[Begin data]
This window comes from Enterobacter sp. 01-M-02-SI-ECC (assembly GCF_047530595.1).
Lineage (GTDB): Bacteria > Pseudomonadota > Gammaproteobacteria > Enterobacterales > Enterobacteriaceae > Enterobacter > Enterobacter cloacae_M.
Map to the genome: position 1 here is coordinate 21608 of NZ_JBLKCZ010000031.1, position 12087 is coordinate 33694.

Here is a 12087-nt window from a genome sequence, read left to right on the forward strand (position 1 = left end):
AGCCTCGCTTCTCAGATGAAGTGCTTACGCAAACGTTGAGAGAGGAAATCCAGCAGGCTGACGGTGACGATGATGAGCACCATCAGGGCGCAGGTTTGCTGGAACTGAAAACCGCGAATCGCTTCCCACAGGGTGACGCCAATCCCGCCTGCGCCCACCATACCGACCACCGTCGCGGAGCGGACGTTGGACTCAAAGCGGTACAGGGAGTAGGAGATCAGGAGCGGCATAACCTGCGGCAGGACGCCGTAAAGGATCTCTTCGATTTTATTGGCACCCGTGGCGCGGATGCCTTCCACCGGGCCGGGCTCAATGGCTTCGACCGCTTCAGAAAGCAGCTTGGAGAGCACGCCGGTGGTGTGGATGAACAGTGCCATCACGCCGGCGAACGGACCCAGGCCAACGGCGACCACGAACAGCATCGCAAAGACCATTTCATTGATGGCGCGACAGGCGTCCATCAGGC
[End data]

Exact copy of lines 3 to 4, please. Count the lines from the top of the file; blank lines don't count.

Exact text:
Map to the genome: position 1 here is coordinate 21608 of NZ_JBLKCZ010000031.1, position 12087 is coordinate 33694.

Here is a 12087-nt window from a genome sequence, read left to right on the forward strand (position 1 = left end):